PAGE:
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TSA head approves recommended cockpit gun rules


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Pilots on U.S. commercial airlines could be carrying guns within months after a task force made recommendations on how to go about arming pilots. CNN's Patty Davis reports (February 20)
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WASHINGTON (CNN) -- The head of the Transportation Security Administration Adm. James Loy, accepted Tuesday, all of the recommendations made by a task force on how airline pilots should be armed and trained.

The task force recommended last week pilots and co-pilots receive 48 hours of training to use 40-caliber semi-automatic pistols. They would also be required to undergo background checks and psychological testing to ensure they would use the weapons effectively in a crisis.

The guns would have to be carried in a holster during flight, and pilots would only be able to use them to defend the cockpit -- they would not be allowed to use them in the cabin. That job would be reserved for air marshals.

To transport the guns to and from the plane, pilots would first have to put the weapon in a lockbox, and then put the lockbox in a non-descript bag.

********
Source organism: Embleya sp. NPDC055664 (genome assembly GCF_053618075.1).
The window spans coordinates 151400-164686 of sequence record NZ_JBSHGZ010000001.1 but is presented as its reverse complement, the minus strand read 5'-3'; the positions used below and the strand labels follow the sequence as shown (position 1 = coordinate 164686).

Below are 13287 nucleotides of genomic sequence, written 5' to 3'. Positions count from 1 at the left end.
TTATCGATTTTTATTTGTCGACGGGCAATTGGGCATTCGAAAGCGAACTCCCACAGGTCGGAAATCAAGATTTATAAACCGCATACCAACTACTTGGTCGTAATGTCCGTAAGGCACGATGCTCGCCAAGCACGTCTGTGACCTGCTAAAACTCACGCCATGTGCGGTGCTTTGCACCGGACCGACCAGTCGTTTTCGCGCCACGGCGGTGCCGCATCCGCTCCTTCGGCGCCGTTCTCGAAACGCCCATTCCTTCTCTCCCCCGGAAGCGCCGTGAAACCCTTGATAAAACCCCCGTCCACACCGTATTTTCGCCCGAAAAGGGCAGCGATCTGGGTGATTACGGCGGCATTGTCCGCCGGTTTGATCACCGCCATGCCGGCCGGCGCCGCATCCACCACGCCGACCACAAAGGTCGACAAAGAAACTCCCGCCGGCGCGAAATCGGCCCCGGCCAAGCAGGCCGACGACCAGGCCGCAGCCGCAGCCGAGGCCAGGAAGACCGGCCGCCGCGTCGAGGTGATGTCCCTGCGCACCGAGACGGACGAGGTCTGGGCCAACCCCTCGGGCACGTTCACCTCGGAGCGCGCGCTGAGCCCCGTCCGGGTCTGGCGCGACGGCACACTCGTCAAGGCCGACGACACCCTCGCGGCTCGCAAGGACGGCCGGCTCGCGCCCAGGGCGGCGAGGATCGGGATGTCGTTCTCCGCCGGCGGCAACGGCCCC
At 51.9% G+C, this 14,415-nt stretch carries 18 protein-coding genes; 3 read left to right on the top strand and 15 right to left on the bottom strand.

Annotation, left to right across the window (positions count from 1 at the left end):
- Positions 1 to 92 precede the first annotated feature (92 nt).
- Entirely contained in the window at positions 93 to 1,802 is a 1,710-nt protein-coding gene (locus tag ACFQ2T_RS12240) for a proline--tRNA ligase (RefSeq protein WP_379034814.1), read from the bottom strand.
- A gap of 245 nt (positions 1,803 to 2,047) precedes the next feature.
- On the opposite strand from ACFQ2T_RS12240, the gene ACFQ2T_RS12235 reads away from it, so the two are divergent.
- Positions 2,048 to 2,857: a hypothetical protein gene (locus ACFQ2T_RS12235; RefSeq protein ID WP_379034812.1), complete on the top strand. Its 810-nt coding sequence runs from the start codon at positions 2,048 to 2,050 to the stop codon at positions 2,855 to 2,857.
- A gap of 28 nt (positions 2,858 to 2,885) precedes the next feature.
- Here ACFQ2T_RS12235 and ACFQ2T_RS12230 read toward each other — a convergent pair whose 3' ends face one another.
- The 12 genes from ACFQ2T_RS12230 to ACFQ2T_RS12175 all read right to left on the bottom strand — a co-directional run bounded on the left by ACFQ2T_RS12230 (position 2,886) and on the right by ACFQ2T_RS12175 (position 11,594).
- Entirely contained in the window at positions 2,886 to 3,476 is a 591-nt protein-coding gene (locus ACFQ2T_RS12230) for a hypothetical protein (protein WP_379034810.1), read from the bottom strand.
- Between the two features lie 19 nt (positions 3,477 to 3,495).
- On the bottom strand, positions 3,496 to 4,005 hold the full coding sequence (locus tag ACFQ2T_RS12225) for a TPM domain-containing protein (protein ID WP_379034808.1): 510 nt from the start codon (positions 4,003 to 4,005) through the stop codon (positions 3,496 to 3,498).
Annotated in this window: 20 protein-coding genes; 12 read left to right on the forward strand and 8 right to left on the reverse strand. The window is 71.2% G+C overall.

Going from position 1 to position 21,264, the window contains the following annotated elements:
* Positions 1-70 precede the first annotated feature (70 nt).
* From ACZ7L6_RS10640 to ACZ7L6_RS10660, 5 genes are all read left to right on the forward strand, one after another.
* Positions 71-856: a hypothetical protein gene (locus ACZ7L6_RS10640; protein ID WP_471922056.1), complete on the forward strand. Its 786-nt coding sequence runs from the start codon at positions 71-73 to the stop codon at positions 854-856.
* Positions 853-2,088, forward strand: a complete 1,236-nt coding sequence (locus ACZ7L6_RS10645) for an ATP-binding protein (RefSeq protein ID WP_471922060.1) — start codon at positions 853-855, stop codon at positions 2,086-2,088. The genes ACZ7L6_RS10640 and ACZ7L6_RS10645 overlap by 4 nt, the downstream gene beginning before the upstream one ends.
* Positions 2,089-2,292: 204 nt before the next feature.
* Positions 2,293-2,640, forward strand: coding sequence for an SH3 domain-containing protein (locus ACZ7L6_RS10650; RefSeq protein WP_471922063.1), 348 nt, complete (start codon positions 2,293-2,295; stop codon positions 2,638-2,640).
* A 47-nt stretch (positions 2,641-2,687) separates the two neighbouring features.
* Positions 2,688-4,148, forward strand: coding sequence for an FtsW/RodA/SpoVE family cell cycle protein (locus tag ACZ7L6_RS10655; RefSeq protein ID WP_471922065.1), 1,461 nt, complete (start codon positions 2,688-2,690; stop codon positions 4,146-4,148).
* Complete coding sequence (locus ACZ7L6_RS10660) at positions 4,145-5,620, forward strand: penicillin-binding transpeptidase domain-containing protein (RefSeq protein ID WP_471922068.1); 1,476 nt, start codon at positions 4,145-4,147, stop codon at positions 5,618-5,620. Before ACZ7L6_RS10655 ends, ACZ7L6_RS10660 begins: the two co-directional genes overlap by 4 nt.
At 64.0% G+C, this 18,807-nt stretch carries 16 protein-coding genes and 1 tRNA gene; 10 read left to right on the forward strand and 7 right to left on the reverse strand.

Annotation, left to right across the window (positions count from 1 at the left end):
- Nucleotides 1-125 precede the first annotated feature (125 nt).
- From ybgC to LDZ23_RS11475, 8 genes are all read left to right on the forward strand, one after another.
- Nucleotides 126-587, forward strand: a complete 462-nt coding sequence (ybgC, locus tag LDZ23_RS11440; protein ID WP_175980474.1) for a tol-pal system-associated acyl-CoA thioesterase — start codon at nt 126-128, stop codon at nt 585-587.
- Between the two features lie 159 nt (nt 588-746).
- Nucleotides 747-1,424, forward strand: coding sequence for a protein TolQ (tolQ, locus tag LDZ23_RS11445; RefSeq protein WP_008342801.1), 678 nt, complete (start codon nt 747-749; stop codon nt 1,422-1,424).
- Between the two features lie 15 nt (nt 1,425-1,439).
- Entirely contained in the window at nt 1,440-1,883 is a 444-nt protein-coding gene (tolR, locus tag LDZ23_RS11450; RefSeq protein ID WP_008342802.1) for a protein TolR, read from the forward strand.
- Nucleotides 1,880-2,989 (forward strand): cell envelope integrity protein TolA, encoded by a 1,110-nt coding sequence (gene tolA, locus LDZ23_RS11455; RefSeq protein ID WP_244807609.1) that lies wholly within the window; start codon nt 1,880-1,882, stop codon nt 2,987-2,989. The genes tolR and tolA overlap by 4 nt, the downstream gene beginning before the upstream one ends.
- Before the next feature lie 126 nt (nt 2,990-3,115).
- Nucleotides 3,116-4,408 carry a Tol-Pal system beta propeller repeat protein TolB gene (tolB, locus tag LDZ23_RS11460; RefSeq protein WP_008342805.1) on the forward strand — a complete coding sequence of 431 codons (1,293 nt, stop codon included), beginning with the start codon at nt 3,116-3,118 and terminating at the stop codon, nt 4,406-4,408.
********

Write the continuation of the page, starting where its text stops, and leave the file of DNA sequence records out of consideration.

According to the Air Line Pilots Association, several thousand pilots have applied for training to use firearms. However, the TSA said last week only 48 would be given the training initially. Training could begin as early as March.

Congress passed legislation allowing pilots to carry firearms last year. The move was part of a greater push for increased security in commercial aviation in the wake of the September 11, 2001, terrorist attacks.

Airlines have also taken steps to strengthen cockpit doors to prevent hijackers from gaining access to the flight controls, and thousands of air marshals are deployed to protect passengers in flight.

Airport security has also been beefed up with additional screening of passengers and bags. And earlier this month, the TSA ordered airports to institute random inspections of vehicles approaching terminal buildings.

Patty Davis contributed to this report


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